The Magnalux is again being heavily promoted by the firm with an installation of ten
Magnalux high-power low-pressure gas lamps on Keith
Type 2 Raising and Lowering Gear. The lamps are fitted with permanent pilots and are
controlled by Horstmann Clocks. Raising and Lowering Gear for
lanterns in "Harp" brackets is also exhibited. - APLE Conference Programme 1939
On Thursday, September 9th, Mr. George Keith, Chairman and Managing Director of
Keith Blackman Ltd. was presented with a solid silver tray
and gold watch chain to mark his completion of 50 years service. - Public Lighting #30, 1943
The firm has specialised in high pressure gas installations for both the lighting of highways and
business premises. It will soon be the policy of the company to put on the market a full range of
high-pressure gas lamps of the types familiar before the war. - Public Lighting #35, 1944
George Keith died on the 5th March 1945 at the age of 69. Keith's father, Mr. James Keith
was one of the firm's founders. He joined the firm in 1893 and celebrated his Jubilee in 1943. He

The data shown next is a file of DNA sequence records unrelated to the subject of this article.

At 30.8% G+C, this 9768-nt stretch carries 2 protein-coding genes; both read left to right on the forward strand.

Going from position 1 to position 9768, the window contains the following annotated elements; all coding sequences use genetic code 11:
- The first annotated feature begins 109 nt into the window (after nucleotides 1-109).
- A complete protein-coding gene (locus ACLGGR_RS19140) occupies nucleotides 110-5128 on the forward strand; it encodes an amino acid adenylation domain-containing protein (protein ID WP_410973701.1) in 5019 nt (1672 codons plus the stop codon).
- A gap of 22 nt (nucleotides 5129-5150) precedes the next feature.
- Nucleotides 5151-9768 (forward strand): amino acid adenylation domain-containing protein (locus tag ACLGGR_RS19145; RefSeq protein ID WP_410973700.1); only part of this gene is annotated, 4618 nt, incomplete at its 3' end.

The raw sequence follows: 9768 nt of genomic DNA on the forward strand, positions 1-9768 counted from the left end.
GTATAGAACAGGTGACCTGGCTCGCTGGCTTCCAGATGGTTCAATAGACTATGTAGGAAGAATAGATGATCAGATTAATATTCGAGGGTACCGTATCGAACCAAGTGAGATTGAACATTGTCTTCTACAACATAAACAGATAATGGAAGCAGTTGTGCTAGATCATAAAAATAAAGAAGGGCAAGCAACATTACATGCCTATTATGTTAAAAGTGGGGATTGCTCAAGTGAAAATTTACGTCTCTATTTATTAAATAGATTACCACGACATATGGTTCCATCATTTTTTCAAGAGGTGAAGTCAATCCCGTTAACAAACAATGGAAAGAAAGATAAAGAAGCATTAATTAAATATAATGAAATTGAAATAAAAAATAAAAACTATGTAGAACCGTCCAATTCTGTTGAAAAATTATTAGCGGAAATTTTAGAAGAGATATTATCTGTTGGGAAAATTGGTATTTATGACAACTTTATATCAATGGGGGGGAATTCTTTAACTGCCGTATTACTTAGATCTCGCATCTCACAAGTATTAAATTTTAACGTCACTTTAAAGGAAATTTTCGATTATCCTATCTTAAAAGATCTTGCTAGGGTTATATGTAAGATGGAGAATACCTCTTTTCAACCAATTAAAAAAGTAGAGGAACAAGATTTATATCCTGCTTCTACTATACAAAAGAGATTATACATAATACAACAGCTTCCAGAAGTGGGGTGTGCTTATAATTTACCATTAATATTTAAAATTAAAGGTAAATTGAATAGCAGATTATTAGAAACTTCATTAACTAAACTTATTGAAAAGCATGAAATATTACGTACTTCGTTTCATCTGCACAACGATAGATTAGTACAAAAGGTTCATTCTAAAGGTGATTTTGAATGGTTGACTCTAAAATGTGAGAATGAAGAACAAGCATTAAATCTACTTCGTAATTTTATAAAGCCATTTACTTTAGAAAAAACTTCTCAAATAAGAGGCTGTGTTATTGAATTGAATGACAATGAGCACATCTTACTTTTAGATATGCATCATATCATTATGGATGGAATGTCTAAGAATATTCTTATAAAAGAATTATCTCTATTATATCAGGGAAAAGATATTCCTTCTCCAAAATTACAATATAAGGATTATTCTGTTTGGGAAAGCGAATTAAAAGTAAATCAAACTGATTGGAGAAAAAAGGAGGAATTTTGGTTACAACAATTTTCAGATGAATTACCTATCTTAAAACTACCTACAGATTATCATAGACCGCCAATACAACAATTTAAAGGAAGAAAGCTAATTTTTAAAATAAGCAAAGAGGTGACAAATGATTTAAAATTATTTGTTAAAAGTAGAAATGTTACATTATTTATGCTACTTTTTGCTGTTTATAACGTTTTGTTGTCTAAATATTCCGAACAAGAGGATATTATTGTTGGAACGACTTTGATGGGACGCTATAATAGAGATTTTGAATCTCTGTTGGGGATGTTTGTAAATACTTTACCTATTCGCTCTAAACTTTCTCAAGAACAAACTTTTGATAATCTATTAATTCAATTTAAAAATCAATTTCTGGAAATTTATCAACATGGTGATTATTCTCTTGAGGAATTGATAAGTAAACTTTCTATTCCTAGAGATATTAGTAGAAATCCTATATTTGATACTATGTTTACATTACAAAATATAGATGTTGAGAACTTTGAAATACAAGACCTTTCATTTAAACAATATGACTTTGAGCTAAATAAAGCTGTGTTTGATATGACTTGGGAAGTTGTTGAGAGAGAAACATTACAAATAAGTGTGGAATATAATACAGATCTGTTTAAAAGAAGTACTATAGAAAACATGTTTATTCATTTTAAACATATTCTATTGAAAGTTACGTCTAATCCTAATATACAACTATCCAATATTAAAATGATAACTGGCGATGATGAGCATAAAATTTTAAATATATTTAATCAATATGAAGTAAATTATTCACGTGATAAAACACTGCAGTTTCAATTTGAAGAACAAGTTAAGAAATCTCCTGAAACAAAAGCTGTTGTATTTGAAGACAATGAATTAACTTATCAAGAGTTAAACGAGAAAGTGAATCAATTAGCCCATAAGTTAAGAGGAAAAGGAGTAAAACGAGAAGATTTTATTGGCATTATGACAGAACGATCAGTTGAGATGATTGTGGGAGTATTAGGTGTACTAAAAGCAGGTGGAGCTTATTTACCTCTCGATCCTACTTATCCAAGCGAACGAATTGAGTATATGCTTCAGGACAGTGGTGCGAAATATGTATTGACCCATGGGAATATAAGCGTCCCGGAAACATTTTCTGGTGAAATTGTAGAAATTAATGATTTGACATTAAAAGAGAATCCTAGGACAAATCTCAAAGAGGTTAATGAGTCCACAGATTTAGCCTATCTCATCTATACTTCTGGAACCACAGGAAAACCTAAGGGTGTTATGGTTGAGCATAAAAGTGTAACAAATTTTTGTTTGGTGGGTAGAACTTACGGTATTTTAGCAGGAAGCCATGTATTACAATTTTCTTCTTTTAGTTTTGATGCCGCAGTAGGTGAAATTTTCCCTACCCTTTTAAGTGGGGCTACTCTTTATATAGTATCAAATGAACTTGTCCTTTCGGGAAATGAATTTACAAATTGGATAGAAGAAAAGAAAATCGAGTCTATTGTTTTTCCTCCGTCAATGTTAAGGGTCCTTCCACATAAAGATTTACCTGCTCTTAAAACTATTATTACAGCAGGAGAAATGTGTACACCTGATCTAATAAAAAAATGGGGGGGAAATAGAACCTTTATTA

was elected Chairman and Managing Director in 1929. - Public Lighting #36, 1945
A wide range of the firm's products are being exhibited ranging from lanterns
(Supervia, Squat, Decorative and Standard) through to
rotary compressors, raising, lowering and traversing gear and underground pattern cocks. - APLE Conference Programme 1945
The "The K.B. War Effort" brochure was issued in 1946 and included details of the firm's war effort. This included
the manufacture of specialities such as fans, blowers, compressors, heaters etc. - Public Lighting #41, 1946
"The Keith Raising, Lowering and Traversing Gears are
made in two froms - type R.L. for raising and lowering gas lamps attached to ceilings,
brackets or arms and type R.L.T. for raising, lowering and traversing gas lamps suspended
from cables." - Highway Reference Book 1951
Keith patent raising and lowering gear.
"I am the grandson of George Keith, MD of Keith Blackman Ltd."